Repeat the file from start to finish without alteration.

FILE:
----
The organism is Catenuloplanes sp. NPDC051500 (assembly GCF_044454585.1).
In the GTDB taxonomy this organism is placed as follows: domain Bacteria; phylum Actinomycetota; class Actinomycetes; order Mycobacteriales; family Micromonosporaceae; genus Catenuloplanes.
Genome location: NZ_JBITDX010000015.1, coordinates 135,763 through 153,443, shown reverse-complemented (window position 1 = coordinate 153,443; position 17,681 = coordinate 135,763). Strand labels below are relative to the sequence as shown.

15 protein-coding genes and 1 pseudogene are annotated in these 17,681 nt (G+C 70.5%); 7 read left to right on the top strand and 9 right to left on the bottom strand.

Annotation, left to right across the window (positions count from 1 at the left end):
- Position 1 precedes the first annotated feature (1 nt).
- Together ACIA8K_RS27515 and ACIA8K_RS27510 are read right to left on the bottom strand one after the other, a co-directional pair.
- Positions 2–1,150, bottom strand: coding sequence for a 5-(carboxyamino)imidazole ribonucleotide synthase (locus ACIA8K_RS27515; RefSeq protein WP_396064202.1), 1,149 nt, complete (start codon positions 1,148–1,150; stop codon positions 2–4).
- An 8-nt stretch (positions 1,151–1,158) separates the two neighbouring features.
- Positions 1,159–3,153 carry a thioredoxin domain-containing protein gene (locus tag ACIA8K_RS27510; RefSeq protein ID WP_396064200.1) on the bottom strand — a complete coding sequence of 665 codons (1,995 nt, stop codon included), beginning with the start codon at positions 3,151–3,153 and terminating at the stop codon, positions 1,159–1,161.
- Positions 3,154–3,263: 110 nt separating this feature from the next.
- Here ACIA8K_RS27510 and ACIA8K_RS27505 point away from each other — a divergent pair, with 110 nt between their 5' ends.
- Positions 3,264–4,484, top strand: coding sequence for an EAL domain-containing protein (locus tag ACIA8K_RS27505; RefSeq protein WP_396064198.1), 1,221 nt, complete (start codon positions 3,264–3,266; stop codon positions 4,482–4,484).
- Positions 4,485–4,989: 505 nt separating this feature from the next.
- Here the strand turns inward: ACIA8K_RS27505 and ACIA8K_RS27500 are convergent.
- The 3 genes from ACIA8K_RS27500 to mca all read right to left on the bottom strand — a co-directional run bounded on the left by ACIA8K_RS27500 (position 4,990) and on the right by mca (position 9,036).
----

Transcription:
The organism is Catenuloplanes sp. NPDC051500 (assembly GCF_044454585.1).
In the GTDB taxonomy this organism is placed as follows: domain Bacteria; phylum Actinomycetota; class Actinomycetes; order Mycobacteriales; family Micromonosporaceae; genus Catenuloplanes.
Genome location: NZ_JBITDX010000015.1, coordinates 135,763 through 153,443, shown reverse-complemented (window position 1 = coordinate 153,443; position 17,681 = coordinate 135,763). Strand labels below are relative to the sequence as shown.

15 protein-coding genes and 1 pseudogene are annotated in these 17,681 nt (G+C 70.5%); 7 read left to right on the top strand and 9 right to left on the bottom strand.

Annotation, left to right across the window (positions count from 1 at the left end):
- Position 1 precedes the first annotated feature (1 nt).
- Together ACIA8K_RS27515 and ACIA8K_RS27510 are read right to left on the bottom strand one after the other, a co-directional pair.
- Positions 2–1,150, bottom strand: coding sequence for a 5-(carboxyamino)imidazole ribonucleotide synthase (locus ACIA8K_RS27515; RefSeq protein WP_396064202.1), 1,149 nt, complete (start codon positions 1,148–1,150; stop codon positions 2–4).
- An 8-nt stretch (positions 1,151–1,158) separates the two neighbouring features.
- Positions 1,159–3,153 carry a thioredoxin domain-containing protein gene (locus tag ACIA8K_RS27510; RefSeq protein ID WP_396064200.1) on the bottom strand — a complete coding sequence of 665 codons (1,995 nt, stop codon included), beginning with the start codon at positions 3,151–3,153 and terminating at the stop codon, positions 1,159–1,161.
- Positions 3,154–3,263: 110 nt separating this feature from the next.
- Here ACIA8K_RS27510 and ACIA8K_RS27505 point away from each other — a divergent pair, with 110 nt between their 5' ends.
- Positions 3,264–4,484, top strand: coding sequence for an EAL domain-containing protein (locus tag ACIA8K_RS27505; RefSeq protein WP_396064198.1), 1,221 nt, complete (start codon positions 3,264–3,266; stop codon positions 4,482–4,484).
- Positions 4,485–4,989: 505 nt separating this feature from the next.
- Here the strand turns inward: ACIA8K_RS27505 and ACIA8K_RS27500 are convergent.
- The 3 genes from ACIA8K_RS27500 to mca all read right to left on the bottom strand — a co-directional run bounded on the left by ACIA8K_RS27500 (position 4,990) and on the right by mca (position 9,036).